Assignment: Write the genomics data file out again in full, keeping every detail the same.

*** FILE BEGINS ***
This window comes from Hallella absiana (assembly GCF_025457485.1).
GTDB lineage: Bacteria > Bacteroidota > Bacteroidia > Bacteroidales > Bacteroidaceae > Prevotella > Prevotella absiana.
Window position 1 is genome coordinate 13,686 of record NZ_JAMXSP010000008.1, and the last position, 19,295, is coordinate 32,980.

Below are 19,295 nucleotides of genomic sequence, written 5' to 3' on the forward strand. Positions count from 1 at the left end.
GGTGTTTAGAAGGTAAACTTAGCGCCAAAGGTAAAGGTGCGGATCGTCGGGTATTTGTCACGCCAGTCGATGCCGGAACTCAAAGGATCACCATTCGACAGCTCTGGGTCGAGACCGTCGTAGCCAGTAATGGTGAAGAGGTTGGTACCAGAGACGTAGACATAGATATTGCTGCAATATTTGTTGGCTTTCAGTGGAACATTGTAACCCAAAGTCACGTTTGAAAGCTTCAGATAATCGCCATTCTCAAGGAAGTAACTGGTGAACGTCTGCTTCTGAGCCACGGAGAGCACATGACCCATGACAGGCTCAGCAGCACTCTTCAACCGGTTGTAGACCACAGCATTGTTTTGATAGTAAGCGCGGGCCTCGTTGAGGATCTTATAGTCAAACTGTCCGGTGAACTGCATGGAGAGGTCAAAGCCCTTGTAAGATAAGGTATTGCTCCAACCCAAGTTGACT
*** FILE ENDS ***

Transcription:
This window comes from Hallella absiana (assembly GCF_025457485.1).
GTDB lineage: Bacteria > Bacteroidota > Bacteroidia > Bacteroidales > Bacteroidaceae > Prevotella > Prevotella absiana.
Window position 1 is genome coordinate 13,686 of record NZ_JAMXSP010000008.1, and the last position, 19,295, is coordinate 32,980.

Below are 19,295 nucleotides of genomic sequence, written 5' to 3' on the forward strand. Positions count from 1 at the left end.
GGTGTTTAGAAGGTAAACTTAGCGCCAAAGGTAAAGGTGCGGATCGTCGGGTATTTGTCACGCCAGTCGATGCCGGAACTCAAAGGATCACCATTCGACAGCTCTGGGTCGAGACCGTCGTAGCCAGTAATGGTGAAGAGGTTGGTACCAGAGACGTAGACATAGATATTGCTGCAATATTTGTTGGCTTTCAGTGGAACATTGTAACCCAAAGTCACGTTTGAAAGCTTCAGATAATCGCCATTCTCAAGGAAGTAACTGGTGAACGTCTGCTTCTGAGCCACGGAGAGCACATGACCCATGACAGGCTCAGCAGCACTCTTCAACCGGTTGTAGACCACAGCATTGTTTTGATAGTAAGCGCGGGCCTCGTTGAGGATCTTATAGTCAAACTGTCCGGTGAACTGCATGGAGAGGTCAAAGCCCTTGTAAGATAAGGTATTGCTCCAACCCAAGTTGACT